Many people know that distinct burning sensation when you pee that indicates a urinary tract infection. It’s no fun, and it’s unfortunately pretty common — around half of women will experience at least one UTI in their lifetime.
It’s also natural to wonder, does sex cause UTI? If so, how? And is there anything you can do to stop that from happening? We’re going to dive into the connection between sex and UTIs and what you can do to minimize your risk of getting one.
What is a UTI?
A urinary tract infection is pretty much what it sounds like — an infection in your urinary system. It’s typically caused by unwanted bacteria entering your urethra and triggering infection and inflammation in part of your urinary tract.
Your body comes into contact with bacteria all the time (much of it is good for you and keeps all your internal processes running smoothly), but when bad bacteria gets involved, it’s bad news. The most common type of bacteria is E. coli, which is commonly found in your digestive system, and sometimes on your skin.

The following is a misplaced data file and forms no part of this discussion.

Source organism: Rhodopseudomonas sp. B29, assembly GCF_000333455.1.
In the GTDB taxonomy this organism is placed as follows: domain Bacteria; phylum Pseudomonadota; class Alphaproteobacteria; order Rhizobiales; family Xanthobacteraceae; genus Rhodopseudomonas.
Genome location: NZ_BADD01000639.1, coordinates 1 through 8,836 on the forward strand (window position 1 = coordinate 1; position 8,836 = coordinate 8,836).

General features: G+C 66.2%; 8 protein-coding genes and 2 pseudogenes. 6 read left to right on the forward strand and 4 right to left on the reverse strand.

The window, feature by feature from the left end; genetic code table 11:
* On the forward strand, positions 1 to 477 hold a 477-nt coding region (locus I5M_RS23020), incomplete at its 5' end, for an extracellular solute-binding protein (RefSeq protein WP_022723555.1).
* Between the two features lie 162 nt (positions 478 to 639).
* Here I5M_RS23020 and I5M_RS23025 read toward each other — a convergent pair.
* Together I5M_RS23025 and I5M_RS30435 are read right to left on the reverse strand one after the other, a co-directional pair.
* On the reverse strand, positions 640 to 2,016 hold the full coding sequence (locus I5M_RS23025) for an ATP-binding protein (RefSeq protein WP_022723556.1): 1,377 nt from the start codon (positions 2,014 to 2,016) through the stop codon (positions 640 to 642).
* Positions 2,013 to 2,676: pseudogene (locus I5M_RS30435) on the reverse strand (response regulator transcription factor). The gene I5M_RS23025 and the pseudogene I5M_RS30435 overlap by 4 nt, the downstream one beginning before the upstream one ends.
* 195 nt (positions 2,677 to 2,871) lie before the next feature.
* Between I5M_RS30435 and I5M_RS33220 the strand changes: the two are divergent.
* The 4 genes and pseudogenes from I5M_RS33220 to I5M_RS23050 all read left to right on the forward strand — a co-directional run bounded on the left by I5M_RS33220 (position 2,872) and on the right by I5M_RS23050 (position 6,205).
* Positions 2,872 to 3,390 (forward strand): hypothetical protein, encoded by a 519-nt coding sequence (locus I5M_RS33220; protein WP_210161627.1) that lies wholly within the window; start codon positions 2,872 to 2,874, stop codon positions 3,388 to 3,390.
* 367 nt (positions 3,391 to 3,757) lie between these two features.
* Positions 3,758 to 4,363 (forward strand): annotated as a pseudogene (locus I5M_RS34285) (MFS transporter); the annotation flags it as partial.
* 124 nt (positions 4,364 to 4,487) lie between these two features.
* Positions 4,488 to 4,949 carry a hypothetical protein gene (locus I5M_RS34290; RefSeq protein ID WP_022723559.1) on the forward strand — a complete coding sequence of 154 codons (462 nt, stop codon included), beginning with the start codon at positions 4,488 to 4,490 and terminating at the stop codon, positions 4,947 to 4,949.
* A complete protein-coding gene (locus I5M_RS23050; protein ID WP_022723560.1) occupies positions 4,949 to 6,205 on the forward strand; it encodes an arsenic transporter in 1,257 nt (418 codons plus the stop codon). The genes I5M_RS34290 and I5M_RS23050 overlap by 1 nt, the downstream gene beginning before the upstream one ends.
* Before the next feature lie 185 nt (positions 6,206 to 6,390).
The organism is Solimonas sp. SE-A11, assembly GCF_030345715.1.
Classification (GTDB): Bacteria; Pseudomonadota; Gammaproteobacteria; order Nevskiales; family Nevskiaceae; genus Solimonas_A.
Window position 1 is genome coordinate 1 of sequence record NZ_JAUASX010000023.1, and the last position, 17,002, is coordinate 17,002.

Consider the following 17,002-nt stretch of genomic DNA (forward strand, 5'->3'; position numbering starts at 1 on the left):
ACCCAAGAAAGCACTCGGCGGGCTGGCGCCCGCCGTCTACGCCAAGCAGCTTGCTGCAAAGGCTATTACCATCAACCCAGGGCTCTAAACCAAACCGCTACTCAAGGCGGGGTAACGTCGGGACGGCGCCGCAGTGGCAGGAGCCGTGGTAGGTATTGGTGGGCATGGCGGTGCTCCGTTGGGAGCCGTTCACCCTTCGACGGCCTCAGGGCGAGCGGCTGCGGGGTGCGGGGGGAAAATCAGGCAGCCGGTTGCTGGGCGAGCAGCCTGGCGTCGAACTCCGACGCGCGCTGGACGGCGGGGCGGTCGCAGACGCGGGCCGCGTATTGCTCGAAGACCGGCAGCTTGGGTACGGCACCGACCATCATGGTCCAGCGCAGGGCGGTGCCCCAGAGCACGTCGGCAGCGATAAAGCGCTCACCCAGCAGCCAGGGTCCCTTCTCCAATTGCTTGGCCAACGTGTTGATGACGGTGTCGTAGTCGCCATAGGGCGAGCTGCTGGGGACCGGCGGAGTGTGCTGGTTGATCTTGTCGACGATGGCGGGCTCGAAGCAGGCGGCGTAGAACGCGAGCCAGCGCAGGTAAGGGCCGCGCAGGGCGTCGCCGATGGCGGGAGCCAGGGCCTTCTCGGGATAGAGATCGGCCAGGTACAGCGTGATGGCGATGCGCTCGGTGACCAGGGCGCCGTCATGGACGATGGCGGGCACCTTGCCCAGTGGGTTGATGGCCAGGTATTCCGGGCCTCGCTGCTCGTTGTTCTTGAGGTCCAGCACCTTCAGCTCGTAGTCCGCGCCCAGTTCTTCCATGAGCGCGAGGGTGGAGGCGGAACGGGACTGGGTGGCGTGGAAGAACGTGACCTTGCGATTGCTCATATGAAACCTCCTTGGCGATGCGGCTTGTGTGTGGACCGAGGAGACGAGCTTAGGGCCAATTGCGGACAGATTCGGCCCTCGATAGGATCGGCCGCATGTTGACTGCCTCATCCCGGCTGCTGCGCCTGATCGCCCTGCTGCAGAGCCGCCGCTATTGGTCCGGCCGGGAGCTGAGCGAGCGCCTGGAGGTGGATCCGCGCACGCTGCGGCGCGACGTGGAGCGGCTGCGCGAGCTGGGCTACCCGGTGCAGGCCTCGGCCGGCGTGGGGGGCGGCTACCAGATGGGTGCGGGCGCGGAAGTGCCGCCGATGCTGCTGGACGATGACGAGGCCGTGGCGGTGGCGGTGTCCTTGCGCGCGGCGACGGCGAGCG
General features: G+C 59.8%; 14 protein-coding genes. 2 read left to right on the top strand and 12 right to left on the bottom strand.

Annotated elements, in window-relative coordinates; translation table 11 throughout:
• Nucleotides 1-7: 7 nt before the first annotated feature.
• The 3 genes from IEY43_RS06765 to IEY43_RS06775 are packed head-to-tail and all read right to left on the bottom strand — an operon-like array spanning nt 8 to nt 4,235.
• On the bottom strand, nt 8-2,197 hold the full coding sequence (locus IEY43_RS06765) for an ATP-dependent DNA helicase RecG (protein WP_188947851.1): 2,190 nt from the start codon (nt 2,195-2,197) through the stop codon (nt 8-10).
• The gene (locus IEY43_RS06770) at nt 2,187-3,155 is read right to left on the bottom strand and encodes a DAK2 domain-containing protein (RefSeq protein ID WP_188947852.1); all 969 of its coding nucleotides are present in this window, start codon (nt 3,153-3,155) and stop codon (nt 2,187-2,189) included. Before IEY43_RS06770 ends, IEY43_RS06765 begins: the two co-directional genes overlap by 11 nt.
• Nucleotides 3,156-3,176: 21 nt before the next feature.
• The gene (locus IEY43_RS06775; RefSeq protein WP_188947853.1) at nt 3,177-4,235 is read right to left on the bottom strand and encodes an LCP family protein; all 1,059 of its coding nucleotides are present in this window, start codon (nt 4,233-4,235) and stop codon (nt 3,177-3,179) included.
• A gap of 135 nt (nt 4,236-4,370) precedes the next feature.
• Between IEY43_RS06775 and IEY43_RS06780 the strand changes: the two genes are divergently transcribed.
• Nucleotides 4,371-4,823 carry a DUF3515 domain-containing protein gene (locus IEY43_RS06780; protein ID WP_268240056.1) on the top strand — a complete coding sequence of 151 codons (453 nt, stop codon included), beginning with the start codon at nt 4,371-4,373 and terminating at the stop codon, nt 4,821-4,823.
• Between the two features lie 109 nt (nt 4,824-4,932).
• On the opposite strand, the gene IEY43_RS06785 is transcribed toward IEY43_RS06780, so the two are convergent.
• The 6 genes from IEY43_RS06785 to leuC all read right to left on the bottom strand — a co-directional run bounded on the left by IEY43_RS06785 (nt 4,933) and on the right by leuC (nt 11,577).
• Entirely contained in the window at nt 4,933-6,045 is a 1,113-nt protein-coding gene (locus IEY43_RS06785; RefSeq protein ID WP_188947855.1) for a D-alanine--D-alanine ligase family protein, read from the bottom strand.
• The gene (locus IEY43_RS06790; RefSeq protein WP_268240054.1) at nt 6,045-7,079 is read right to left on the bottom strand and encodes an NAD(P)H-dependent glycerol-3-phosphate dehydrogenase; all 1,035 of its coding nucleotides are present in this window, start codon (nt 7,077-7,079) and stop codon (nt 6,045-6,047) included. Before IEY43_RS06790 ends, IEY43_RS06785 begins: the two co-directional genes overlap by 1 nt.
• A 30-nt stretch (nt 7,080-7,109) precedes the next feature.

UTI Symptoms & Causes
Here are some signs you might have a UTI:
- Burning or stinging sensation during urination
- Cloudy urine
- Frequent urge to urinate
- Unusually strong- or bad-smelling urine
- A feeling of pressure or cramping in your lower abdomen
UTIs can be caused by a variety of things, including — yep, you guessed it — sex. Here are the most common causes:
- Your genes. Some women are simply more prone to UTIs than others. (We know, ugh.) If someone in your immediate family gets frequent UTIs, you’re also more likely to get them. Studies have shown that this has to do with your body’s immune response to UTI-causing bacteria.
- Your age. Post-menopausal women are also at higher risk of developing UTIs. Urinary incontinence and estrogen deficiency play a role in UTI development for women in their middle-age to elderly years.